I've been trying to explain to my 9-year-old what fundamentalism is. He reads enough of the news to have learned that we are at war with a "fundamentalist Islamic regime" in Afghanistan. But he has classmates who identify themselves as fundamentalist Christians; and given the enormous diversity of life in New York, he knows children who belong to each of the world's major religions and not a few of their sub-orthodoxies. Why is fundamentalism such a bad thing, he wants to know.

What a loaded question, I think to myself as I search for words that would help him understand my distrust of virtually all fundamentalist ideologies–ubiquitous though they be–without also conveying disrespect for his friends. Perhaps there are wiser ways, but I begin by unlinking the question of fundamentalism from any one religion and try to think about a general political meaning–for after all it is with politics that the trouble usually begins.

I think that fundamentalism most frequently reveals itself in a basic relation to language, what linguists might call the notion of transparency. That is, there is very little play between the literal word and the thing to which the word refers. For a common example, if "God" refers literally to the supreme deity, the word itself is made holy, and the careless or playful use of that name constitutes blasphemy–what many call "taking the Lord's name in vain." In some traditions, writing or just saying God's name aloud is an act of hubris. Similarly, the proscription against iconography is a version of this literalism: There can be no human "play" with the representation of the divine.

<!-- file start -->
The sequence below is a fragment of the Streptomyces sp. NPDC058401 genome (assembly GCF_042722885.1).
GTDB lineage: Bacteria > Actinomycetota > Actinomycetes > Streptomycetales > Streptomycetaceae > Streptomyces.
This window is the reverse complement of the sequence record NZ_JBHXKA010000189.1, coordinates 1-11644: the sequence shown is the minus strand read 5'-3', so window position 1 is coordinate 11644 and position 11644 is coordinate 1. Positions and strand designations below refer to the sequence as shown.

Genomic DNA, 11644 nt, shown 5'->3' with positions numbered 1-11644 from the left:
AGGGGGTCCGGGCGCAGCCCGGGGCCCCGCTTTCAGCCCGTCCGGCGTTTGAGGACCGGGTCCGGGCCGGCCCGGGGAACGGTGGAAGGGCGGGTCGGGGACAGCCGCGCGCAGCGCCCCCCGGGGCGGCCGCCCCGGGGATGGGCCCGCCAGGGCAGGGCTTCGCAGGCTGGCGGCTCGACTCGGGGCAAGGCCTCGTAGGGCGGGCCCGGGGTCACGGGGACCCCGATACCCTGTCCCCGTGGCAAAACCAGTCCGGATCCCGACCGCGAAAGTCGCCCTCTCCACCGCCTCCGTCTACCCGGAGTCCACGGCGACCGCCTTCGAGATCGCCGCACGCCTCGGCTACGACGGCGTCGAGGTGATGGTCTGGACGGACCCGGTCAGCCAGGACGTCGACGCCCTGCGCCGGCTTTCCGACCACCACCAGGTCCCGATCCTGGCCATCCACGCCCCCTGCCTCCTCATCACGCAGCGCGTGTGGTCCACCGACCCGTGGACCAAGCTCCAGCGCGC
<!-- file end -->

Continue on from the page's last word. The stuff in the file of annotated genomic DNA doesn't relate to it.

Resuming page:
This can also mean that there is not much room for creativity, figures of speech, irony, plays on words or dissent. Hence, at various moments in American history, theater and fiction were frowned upon as antithetical to religious piety and moral sobriety. As a lawyer, I think of so-called strict constructionists, who assign very literal meanings to the Constitution, who would limit its interpretation only to what the Founding Fathers actually said in 1789.

As a politically engaged citizen, I think of an objectivist friend who hews to the words of Ayn Rand with passionate absolutism. (He used to quote Karl Marx with the same unyielding fervor. The only consistent thing about him is that he still has the nerve to call me a "cultural relativist.") The eugenics of racial and biological determinism are fed by notions of blood or genes as sacrosanct. And when Mark Hunt, a former West Virginia state legislator, hired Clonaid (a company whose founders believe humans originated as clones of advanced extraterrestrials) to clone his 10-month-old son who died in 1999–well, this, too, is a form of fundamentalism, a fetishism of the body if not of words.